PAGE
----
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Oh Debbie, how I get that feeling of wanting to check out, this pain is worse more than what i can imagine an amputation to be, well I guess it is an amputation of sorts, part of our souls have been cut out, as I believe Harry stated so well " without anesthesia". It will be only 5 months, on Sunday, since I lost Mike....so am not seasoned by anymeans on what to do on this journey, but was has helped me tremendously to come to this site often and talk to others. It helps to share my grief with others and to share in theirs, and to be reminded to take these days at times, 15 minutes at a time, if needed........Thinking of you...Dave

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Debbie,

It is an extremely difficult time. You are very raw right now and it is less than a month since your loss. I urge you to talk to someone about your feelings of wanting to die. None of us planned or wanted to live without our partners. We have all felt like we wanted to go with them. But your post sounded like you might benefit from talking to someone. It does help a lot. I do not know where you are but a local Hospice group has support groups, a church might have a list of good counselors who can help with your grief. I did both...and it helped a lot. Please do reach out for some face to face support.

A will is not going to help your son with the loss of his mom. Please do reach out for some assist. I did it and so did many others on this site.

Peace

Mary

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Dear Debbie,

I am so sorry for you loss. I welcome you to this great place we have here, where everyone has suffered a great loss. My wife Pauline passed on February 25, 2011. From end stage MS. She suffered the last few years, that I would not want anyone to go through. I was her soul caregiver. I also quite my job of 27 years to take care of her for what turned out to be the last 2 1/2 years of her life. I would not change a thing either. We were as one, one spirit, one heart and soul. The day she pasted I lost my wife, soul mate, best friend, lover, and my life. Now I am trying to rebuild a new life that none of us wanted.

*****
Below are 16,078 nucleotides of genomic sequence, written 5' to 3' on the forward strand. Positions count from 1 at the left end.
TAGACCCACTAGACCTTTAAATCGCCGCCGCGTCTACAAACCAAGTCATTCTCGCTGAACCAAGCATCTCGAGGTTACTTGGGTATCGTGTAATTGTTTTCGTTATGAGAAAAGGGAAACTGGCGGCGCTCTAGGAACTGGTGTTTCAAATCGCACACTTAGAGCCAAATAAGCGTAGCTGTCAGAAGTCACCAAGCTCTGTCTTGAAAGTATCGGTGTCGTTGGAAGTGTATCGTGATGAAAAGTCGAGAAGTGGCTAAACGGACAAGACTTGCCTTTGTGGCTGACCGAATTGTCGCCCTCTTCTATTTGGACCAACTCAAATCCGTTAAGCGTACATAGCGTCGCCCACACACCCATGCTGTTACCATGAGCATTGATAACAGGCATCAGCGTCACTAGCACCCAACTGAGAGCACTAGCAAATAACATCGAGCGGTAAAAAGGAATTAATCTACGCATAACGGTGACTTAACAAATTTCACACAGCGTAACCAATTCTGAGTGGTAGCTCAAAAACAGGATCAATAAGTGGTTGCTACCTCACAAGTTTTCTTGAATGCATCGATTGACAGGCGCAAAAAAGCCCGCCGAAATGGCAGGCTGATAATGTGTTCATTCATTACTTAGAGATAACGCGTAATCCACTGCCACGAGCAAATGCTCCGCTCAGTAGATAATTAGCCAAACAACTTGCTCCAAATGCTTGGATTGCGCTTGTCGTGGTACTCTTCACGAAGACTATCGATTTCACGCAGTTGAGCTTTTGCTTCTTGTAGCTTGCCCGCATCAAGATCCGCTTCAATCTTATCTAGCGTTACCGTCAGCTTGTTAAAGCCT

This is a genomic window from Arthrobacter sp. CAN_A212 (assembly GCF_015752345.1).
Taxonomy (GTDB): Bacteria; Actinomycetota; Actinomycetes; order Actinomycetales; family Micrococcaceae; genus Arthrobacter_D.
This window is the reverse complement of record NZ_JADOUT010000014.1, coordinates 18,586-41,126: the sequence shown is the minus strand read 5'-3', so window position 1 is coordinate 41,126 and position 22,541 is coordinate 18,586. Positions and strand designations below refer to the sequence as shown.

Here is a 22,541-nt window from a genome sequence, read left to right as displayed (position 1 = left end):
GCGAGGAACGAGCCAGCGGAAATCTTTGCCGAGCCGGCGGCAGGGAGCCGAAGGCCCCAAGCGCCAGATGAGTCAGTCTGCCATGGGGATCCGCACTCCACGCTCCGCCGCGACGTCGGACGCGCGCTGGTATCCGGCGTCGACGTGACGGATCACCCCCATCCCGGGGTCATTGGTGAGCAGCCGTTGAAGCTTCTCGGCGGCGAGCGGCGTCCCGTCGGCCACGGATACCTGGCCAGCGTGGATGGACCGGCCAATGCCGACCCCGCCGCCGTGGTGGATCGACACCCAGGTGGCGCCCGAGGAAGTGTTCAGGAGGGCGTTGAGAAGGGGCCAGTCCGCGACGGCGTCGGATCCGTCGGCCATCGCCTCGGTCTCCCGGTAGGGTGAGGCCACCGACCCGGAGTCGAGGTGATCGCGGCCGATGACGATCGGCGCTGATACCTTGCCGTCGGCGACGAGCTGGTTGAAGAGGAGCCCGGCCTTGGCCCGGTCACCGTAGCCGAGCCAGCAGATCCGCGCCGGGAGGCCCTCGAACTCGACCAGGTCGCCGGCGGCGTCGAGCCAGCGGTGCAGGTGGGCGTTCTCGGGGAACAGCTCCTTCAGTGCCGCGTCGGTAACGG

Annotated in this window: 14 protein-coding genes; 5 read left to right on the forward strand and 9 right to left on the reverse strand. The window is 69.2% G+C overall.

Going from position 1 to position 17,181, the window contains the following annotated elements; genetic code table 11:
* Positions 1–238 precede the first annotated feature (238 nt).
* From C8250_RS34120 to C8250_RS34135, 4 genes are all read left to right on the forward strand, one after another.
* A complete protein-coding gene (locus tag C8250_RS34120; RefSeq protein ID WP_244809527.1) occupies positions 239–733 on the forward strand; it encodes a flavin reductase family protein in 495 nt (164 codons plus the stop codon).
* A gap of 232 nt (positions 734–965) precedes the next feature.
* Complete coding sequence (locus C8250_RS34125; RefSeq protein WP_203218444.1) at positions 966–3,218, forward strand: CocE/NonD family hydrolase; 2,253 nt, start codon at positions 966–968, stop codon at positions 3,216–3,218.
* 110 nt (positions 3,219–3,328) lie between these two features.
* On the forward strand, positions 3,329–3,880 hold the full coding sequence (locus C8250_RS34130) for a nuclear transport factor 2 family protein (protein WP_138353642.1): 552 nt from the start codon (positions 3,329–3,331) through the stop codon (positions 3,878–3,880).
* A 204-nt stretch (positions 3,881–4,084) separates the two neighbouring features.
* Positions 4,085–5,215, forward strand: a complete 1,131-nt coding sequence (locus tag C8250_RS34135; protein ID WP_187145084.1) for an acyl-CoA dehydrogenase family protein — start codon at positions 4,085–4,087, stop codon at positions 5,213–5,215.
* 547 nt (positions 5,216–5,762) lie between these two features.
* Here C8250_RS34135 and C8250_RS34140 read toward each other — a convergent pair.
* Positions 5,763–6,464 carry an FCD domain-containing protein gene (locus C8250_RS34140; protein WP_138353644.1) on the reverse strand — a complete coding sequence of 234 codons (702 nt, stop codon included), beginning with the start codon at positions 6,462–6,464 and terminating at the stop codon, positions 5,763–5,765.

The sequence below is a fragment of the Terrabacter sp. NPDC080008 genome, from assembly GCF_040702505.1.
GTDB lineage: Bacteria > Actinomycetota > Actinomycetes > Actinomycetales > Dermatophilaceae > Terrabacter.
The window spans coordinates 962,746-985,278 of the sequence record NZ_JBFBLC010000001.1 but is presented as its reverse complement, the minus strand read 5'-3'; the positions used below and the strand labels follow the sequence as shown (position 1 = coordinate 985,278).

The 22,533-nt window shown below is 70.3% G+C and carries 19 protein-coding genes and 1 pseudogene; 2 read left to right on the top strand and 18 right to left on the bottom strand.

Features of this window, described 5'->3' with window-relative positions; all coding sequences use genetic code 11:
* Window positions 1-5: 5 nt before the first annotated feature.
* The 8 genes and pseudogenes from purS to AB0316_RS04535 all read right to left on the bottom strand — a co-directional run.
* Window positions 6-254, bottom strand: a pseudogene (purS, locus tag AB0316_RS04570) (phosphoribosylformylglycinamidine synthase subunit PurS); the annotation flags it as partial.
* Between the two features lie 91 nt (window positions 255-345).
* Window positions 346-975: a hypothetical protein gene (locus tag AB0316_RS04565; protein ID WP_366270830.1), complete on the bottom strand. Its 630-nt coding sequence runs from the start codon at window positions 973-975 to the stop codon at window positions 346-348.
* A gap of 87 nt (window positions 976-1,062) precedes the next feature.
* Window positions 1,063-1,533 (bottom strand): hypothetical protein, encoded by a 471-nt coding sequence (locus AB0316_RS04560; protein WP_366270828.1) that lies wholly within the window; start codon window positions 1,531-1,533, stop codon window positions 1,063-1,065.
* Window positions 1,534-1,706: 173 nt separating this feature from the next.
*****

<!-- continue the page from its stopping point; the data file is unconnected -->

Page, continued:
Please feel free to come back and write whatever you are going through. We all support each other on here as we go through the waves of grief.

Mary,

That is just perfect. It catches everything we all have gone, or going through as we travel that new road in our new life. Very, very nice way to put our grief in terms we all understand. You are a very wise woman. Please keep them coming.

God Bless, Debbie, and Mary

Dwayne

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Dear Debbie,

I am so sorry. My wife and I had only slightly more time than you did--and we married late as well--but we loved each other more every day than the one before.

And then she was gone. I know your bleakness because it was my own.

But suicide never entered my mind as a viable option. It is not for you either. I know it feels that way just now--but it is not. Hard as it is, you have to go on. He would want you to.

So take a deep breath. And let it out. Then another. And let it out. Nice and long and slow--what they call a cleansing breath. Breathe in life and hope and the will to go on. Breathe out the pain and the hurt and the hopelessness. I know you cannot see a future right now, but it is there. It waits for you to make it real.

Eat good food. Drink clear water. If the bad stuff starts to overwhelm you, make a call to a suicide hotline. I don't know where you are, but the Samaritans are everywhere. Go online, get their number in your area and call them. Do it now--right now--so that when you need that number it is right there where you can grab it. the rest of what I write here will keep long enough for you to get that number.